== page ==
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M45 on M20 trailer in the Musée des Blindés

M16A1 MGMC in Overloon

The M45 Quadmount (nicknamed the "meat chopper" and "Krautmower"[1] for its high rate of fire) was a weapon mounting consisting of four of the "HB", or "heavy barrel" .50 caliber M2 Browning machine guns (of the M2 Turret Type (TT) variant[1]) mounted in pairs on each side of an open-structure, electrically powered turret. It was developed by the W. L. Maxson Corporation of New York to replace the earlier M33 twin mount (also from Maxson).[1] Although designed as an anti-aircraft weapon, it was also used against ground targets. Introduced in 1943 during World War II, it remained in US service as late as the Vietnam War (where US troop presence ended in 1973).

History[]

M20 trailer/Quadmount in the back of a CCKW, note loading ramps on side of truck

The M45 Quadmount was the principal weapon, along with the 40 mm Bofors gun, of the many hundreds of highly mobile anti-aircraft artillery battalions deployed in the European Theater of Operations during World War II. These battalions provided invaluable air defense to much larger units, particularly field artillery. The M45 Quadmount units served as a very strong deterrent to strafing runs by enemy warplanes as, in addition to their gross firepower, the four 50 caliber barrels were capable of being "tuned" to converge upon a single point at distances which could be reset 'on the fly'. Multiple gun mounts were developed for the M2 Browning because the M2's rate of fire (450-550 rounds per minute) was too low for anti-aircraft use.[1]

The M45 found use throughout the war as a land-based weapon, particularly during the Battle of the Bulge (December 1944 - January 1945). Although the Allies had achieved air supremacy by the invasion of Normandy (June 1944), German attack runs were still a threat (German fighter-bombers could approach and attack at low altitude and then quickly retreat to avoid Allied fighters). The Luftwaffe also mustered a large number of planes for the massive Operation Bodenplatte New Year's Day 1945 attack. At Oppenheim, when the Allies were gathering to make a massive push after crossing the River Rhine (March 1945), 248 German warplanes were used in an effort to destroy the bridge first.[citation needed] U.S. Army anti-aircraft artillery battalions massed, shot down 30% of the attacking force mainly with M45 Quadmounts and prevented the bridge from being touched before the U.S. Third Army went into Germany.[citation needed]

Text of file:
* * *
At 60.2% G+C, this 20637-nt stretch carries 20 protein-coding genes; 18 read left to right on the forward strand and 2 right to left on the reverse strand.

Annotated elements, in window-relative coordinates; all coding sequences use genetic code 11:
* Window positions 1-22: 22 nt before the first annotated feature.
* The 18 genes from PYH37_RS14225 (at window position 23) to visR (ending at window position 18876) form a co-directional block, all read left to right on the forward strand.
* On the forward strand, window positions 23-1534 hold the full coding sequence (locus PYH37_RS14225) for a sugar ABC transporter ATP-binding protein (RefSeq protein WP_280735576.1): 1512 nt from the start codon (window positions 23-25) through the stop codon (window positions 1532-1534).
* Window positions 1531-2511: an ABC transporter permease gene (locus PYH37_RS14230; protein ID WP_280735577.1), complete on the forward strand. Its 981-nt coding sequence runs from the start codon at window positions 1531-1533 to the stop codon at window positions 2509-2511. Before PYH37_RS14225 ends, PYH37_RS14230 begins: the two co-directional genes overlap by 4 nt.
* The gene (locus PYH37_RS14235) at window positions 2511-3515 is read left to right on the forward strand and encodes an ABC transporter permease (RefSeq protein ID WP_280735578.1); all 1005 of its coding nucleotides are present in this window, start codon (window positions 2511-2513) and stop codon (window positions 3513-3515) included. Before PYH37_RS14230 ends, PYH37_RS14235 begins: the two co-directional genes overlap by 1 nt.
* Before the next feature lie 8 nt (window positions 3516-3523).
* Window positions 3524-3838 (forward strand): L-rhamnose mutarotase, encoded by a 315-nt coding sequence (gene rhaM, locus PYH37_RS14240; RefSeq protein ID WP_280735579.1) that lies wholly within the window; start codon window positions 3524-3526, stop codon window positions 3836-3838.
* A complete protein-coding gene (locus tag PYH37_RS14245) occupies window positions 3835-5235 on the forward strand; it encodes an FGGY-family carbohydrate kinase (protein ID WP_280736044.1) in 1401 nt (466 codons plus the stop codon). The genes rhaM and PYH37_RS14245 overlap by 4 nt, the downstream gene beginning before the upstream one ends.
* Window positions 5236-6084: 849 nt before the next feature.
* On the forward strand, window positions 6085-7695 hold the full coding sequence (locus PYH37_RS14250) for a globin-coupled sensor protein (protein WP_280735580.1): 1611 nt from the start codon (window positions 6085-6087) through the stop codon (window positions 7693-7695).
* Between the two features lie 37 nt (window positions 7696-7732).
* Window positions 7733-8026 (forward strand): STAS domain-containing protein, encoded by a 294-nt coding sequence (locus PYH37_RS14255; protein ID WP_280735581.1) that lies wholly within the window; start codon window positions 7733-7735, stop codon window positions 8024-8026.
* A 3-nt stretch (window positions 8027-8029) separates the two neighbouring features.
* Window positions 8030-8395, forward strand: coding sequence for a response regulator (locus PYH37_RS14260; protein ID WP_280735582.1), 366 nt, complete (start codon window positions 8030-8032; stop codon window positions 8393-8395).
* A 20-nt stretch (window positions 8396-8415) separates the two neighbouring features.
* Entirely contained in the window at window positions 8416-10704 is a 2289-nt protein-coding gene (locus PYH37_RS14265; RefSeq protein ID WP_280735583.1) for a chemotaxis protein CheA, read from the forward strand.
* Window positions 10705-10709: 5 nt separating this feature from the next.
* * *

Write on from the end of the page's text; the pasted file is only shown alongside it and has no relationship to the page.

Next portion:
TCM-20[]

Israeli TCM-20, Yad La-Shiryon museum

The TCM-20 was a postwar Israeli development of the M45 mount, equipped with two 20 mm Hispano-Suiza HS.404 cannon in lieu of machine guns. In frontline Israeli service, it was replaced by the M163 Vulcan Air Defense System in the 1970s, but some reserve units still had TCM-20s in the 1980s. The weapon was also exported to several third-world countries.

Mountings[]

M16A1 MGMC

The M45 can be combined with a variety of towed or self-propelled mounts. It can be combined with the M20 trailer, a light single axle trailer, or with the M17 trailer, a heavier tandem axle trailer based on a searchlight platform. When combined with the M17 trailer it was called the M51 Multiple Machine Gun Carriage, and when combined with the M20 trailer it was called the M55 Machine Gun Trailer Mount.

It can also be combined with the M3 Halftrack for greater mobility, in which it was called the M16 Multiple Gun Motor Carriage.

Operation[]

The M45 is operated by two loaders and one gunner. The mount is capable of traversing a full 360 degrees around, with an angle elevation between -10 and +90 degrees. Traverse and elevation are electrically driven, powered by two 6 volt batteries that can be recharged by a generator. All four guns could be fired at once, but standard practice was to alternate between firing the upper and lower pair of guns, allowing one pair to cool while the other was in use. This allowed for longer periods of action as overheating of the gun barrels was lessened.[1]

The "tombstone" ammunition cans hold 200 rounds and weigh 89 pounds apiece.

See also[]

Notes[]

  1. 1.0 1.1 1.2 1.3 1.4 Rottman, Gordon L., Browning .50-Caliber Machine Guns, Osprey Publishing (2010), ISBN 9781849083317, p. 19-20

References[]

M20 trailer mount, 1947

M17 trailer mount, 1947

  • TM 9-2800 Military vehicles dated 1947
  • TM 9-2010
  • TM 9-1223
  • FM 44-57

M20 trailer

  • SNL G220
  • TM 9-789

M17 trailer

  • SNL G221
  • TM 9-881

External links[]

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